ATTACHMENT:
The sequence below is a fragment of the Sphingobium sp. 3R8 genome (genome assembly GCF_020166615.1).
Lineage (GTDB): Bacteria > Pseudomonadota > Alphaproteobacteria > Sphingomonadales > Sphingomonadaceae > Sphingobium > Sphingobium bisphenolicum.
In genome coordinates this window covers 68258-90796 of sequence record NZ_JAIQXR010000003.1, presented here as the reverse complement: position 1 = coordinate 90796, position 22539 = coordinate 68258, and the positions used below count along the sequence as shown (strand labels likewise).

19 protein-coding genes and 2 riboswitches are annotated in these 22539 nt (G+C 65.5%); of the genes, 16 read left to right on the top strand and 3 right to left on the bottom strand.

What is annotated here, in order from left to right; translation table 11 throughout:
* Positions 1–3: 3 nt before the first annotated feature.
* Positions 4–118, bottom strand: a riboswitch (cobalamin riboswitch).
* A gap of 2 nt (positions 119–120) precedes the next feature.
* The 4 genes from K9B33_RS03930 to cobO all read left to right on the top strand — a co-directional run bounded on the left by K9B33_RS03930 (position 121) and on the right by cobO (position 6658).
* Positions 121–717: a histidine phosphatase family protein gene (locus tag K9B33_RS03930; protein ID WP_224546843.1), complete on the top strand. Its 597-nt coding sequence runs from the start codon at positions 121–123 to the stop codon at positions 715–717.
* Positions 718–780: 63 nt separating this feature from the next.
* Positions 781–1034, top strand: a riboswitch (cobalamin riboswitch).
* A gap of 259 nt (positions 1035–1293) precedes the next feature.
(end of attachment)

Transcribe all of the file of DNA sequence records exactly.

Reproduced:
The sequence below is a fragment of the Sphingobium sp. 3R8 genome (genome assembly GCF_020166615.1).
Lineage (GTDB): Bacteria > Pseudomonadota > Alphaproteobacteria > Sphingomonadales > Sphingomonadaceae > Sphingobium > Sphingobium bisphenolicum.
In genome coordinates this window covers 68258-90796 of sequence record NZ_JAIQXR010000003.1, presented here as the reverse complement: position 1 = coordinate 90796, position 22539 = coordinate 68258, and the positions used below count along the sequence as shown (strand labels likewise).

19 protein-coding genes and 2 riboswitches are annotated in these 22539 nt (G+C 65.5%); of the genes, 16 read left to right on the top strand and 3 right to left on the bottom strand.

What is annotated here, in order from left to right; translation table 11 throughout:
* Positions 1–3: 3 nt before the first annotated feature.
* Positions 4–118, bottom strand: a riboswitch (cobalamin riboswitch).
* A gap of 2 nt (positions 119–120) precedes the next feature.
* The 4 genes from K9B33_RS03930 to cobO all read left to right on the top strand — a co-directional run bounded on the left by K9B33_RS03930 (position 121) and on the right by cobO (position 6658).
* Positions 121–717: a histidine phosphatase family protein gene (locus tag K9B33_RS03930; protein ID WP_224546843.1), complete on the top strand. Its 597-nt coding sequence runs from the start codon at positions 121–123 to the stop codon at positions 715–717.
* Positions 718–780: 63 nt separating this feature from the next.
* Positions 781–1034, top strand: a riboswitch (cobalamin riboswitch).
* A gap of 259 nt (positions 1035–1293) precedes the next feature.